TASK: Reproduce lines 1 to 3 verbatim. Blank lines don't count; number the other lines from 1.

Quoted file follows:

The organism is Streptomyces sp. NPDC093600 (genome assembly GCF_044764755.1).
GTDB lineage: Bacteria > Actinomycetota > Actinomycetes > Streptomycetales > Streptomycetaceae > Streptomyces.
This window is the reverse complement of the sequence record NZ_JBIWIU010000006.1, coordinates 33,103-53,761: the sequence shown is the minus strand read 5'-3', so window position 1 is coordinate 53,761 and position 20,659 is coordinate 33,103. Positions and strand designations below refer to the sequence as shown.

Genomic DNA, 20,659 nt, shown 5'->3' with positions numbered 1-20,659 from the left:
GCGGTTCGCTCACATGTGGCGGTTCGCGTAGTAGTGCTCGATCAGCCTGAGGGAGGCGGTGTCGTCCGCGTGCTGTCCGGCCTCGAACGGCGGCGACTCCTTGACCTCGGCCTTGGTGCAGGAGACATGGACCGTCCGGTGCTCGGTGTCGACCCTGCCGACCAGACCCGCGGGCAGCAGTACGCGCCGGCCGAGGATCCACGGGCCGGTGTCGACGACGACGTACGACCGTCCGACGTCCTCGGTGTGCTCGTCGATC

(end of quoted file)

The organism is Streptomyces sp. NPDC093600 (genome assembly GCF_044764755.1).
GTDB lineage: Bacteria > Actinomycetota > Actinomycetes > Streptomycetales > Streptomycetaceae > Streptomyces.
This window is the reverse complement of the sequence record NZ_JBIWIU010000006.1, coordinates 33,103-53,761: the sequence shown is the minus strand read 5'-3', so window position 1 is coordinate 53,761 and position 20,659 is coordinate 33,103. Positions and strand designations below refer to the sequence as shown.